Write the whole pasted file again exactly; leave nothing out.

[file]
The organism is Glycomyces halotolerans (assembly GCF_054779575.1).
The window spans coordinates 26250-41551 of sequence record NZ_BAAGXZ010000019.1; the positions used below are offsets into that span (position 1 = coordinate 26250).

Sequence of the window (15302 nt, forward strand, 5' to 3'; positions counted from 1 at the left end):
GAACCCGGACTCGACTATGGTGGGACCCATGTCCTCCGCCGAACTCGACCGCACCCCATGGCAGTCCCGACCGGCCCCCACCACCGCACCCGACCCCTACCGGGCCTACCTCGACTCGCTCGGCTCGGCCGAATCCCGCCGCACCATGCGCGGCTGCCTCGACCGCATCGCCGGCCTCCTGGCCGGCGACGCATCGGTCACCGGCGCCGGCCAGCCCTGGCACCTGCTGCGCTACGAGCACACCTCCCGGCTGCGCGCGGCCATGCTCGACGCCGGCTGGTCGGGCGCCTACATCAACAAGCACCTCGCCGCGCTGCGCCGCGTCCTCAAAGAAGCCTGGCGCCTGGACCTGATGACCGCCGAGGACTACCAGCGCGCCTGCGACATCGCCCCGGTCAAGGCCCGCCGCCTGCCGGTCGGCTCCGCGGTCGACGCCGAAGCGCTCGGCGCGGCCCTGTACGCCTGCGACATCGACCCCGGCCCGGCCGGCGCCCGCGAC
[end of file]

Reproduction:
The organism is Glycomyces halotolerans (assembly GCF_054779575.1).
The window spans coordinates 26250-41551 of sequence record NZ_BAAGXZ010000019.1; the positions used below are offsets into that span (position 1 = coordinate 26250).

Sequence of the window (15302 nt, forward strand, 5' to 3'; positions counted from 1 at the left end):
GAACCCGGACTCGACTATGGTGGGACCCATGTCCTCCGCCGAACTCGACCGCACCCCATGGCAGTCCCGACCGGCCCCCACCACCGCACCCGACCCCTACCGGGCCTACCTCGACTCGCTCGGCTCGGCCGAATCCCGCCGCACCATGCGCGGCTGCCTCGACCGCATCGCCGGCCTCCTGGCCGGCGACGCATCGGTCACCGGCGCCGGCCAGCCCTGGCACCTGCTGCGCTACGAGCACACCTCCCGGCTGCGCGCGGCCATGCTCGACGCCGGCTGGTCGGGCGCCTACATCAACAAGCACCTCGCCGCGCTGCGCCGCGTCCTCAAAGAAGCCTGGCGCCTGGACCTGATGACCGCCGAGGACTACCAGCGCGCCTGCGACATCGCCCCGGTCAAGGCCCGCCGCCTGCCGGTCGGCTCCGCGGTCGACGCCGAAGCGCTCGGCGCGGCCCTGTACGCCTGCGACATCGACCCCGGCCCGGCCGGCGCCCGCGAC